How English Channel swimmer overcame her fears

A SWANAGE woman who did not learn to swim until she was in her 40s is set to take part in a swim across the English Channel.

Cathy Lewis is one of four Dorset swimmers gearing up for the gruelling relay this month.

Mark Bauer from Swanage, Anthony Walton from Wareham and Neil Ingle from Bournemouth make up the ‘Cathy & the Buoys’ team.

Cathy came late to swimming – until she was in her mid-40s, she not only couldn’t swim, she was terrified of putting her head under the water.

Cathy said: “I lost my nerve as a child after a boy ducked me. I inhaled lots of water and couldn’t breathe, thinking I was going to die.

“The trauma stayed with me, even after I’d had my own children.

“I would only go in the sea if it was flat calm – and no-one was ever allowed to splash me.”

The turning point was when Cathy saw an advert in a local leisure centre for free adult swimming lessons. She signed up, not knowing that it was going to change her life for ever.

She said: “In my first lesson, I was fighting panic attacks as the coach told me to dip my head under the water. But he persevered with me.

“Six lessons later, I could swim 30 lengths front crawl without stopping.

“Then I moved to Purbeck, discovered sea swimming and have been hooked ever since.

“I’m keen to use my Channel swim not only to raise money but to inspire others.

“I’ve spoken to many people who say they’d love to be able to swim but feel they’ve left it too late to learn.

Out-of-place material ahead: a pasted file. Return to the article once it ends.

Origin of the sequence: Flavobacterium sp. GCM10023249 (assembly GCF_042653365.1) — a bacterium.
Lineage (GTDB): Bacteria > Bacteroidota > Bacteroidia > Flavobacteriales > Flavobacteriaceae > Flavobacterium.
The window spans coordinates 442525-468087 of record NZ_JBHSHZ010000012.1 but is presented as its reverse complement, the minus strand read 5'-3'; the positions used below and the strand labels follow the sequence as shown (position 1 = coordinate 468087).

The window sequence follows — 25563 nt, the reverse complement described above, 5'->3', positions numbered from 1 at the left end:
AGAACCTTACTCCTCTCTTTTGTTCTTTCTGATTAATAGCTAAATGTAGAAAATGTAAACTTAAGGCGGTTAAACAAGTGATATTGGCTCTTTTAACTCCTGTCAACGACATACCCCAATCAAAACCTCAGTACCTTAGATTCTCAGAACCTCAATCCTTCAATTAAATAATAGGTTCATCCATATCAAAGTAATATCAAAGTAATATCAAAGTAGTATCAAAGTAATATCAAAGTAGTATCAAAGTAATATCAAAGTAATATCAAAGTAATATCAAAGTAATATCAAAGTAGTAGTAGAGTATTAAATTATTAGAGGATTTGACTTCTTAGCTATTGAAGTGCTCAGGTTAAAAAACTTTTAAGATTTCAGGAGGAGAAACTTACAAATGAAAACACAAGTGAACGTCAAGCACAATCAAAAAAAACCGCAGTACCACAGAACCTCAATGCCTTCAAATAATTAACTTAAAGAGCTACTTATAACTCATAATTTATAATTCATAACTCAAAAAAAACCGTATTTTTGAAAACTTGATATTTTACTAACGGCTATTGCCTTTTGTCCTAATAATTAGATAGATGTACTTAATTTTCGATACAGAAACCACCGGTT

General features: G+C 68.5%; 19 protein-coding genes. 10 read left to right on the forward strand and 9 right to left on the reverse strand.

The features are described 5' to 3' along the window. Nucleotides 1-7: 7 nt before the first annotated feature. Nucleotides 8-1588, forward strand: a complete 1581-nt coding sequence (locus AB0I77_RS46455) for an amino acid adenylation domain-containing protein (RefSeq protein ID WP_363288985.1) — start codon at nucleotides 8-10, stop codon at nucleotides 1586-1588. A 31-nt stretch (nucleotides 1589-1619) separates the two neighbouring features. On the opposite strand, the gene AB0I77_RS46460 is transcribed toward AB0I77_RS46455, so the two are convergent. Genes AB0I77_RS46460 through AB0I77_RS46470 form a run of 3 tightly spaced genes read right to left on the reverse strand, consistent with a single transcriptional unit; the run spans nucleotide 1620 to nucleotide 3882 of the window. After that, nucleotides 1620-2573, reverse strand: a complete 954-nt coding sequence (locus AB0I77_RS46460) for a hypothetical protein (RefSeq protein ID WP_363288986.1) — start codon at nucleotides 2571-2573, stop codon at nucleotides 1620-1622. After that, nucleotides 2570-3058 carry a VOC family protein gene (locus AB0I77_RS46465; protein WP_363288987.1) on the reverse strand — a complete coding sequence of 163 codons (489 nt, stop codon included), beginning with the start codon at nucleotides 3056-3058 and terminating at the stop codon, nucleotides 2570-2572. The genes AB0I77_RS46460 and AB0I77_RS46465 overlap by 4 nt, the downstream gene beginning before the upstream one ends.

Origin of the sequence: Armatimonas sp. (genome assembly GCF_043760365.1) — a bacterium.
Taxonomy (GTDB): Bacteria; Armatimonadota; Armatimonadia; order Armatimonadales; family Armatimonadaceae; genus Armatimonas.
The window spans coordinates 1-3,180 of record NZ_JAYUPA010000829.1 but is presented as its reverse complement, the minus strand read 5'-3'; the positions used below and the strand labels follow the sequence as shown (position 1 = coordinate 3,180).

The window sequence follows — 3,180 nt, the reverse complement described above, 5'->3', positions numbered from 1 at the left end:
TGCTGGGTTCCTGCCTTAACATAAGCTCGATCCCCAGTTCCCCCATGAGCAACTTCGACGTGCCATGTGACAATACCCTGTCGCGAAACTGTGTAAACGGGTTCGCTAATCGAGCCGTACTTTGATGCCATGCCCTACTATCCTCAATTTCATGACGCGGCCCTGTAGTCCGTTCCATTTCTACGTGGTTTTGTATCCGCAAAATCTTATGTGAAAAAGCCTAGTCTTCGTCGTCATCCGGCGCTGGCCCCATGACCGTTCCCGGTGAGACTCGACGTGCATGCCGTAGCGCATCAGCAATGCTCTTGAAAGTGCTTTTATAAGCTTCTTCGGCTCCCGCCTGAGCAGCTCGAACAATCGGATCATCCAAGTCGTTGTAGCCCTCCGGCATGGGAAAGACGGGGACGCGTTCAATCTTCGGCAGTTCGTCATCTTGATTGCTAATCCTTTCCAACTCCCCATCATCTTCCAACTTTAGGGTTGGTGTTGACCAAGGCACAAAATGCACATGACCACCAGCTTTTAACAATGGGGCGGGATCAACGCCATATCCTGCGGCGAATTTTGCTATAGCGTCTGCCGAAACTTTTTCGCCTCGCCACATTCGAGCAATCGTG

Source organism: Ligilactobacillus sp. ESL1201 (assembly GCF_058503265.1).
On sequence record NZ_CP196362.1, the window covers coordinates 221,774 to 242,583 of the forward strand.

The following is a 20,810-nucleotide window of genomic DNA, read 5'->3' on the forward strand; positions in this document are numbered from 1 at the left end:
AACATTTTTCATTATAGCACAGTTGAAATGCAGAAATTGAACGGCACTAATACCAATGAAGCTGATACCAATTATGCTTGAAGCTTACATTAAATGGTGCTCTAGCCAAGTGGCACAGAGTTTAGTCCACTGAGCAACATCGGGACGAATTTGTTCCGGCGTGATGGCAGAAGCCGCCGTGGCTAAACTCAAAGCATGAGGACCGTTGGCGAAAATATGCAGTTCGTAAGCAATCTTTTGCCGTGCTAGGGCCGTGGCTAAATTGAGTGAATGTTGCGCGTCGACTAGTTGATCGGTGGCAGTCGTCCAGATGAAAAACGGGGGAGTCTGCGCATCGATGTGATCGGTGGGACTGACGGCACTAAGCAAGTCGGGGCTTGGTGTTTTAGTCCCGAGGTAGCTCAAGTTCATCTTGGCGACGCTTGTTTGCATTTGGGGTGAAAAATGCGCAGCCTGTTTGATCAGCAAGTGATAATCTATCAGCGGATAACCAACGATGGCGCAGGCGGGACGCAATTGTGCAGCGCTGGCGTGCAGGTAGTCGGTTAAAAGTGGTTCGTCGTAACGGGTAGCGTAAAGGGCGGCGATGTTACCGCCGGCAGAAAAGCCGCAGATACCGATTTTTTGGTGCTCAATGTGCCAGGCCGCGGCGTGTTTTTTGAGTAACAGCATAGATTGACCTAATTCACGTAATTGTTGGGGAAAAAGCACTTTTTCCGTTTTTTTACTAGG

“Yet here I am in my 60s, not only swimming, but taking on a huge challenge, physically and mentally.”

The swim between Dover and Cap Gris Nez, France, is 21 miles but the swims are longer due to the strong, swirling currents.

No wetsuits are allowed as they give swimmers the advantage of buoyancy and warmth.

The start is often in the middle of the night, and each team member swims for an hour. They have to stay in the same rotation – so if someone can’t take their turn, the whole swim is called off.

“My greatest fear is of going into a panic attack and letting the team down,” Cathy added.

“But we’ve been training relentlessly year-round and I’ve faced all kinds of conditions.

“So I hope I really have conquered those childhood fears.”

The team’s start date depends on conditions but will be between July 18-23. If the tides and winds are in their favour, it will take about 13-15 hours.

Mark has already done two successful relay crossings. For Anthony and Neil, it’s the first time.

Together the team is raising money for two good causes – Project Planet Earth, which raises awareness of plastic pollution in the seas, and the Mental Health Foundation.

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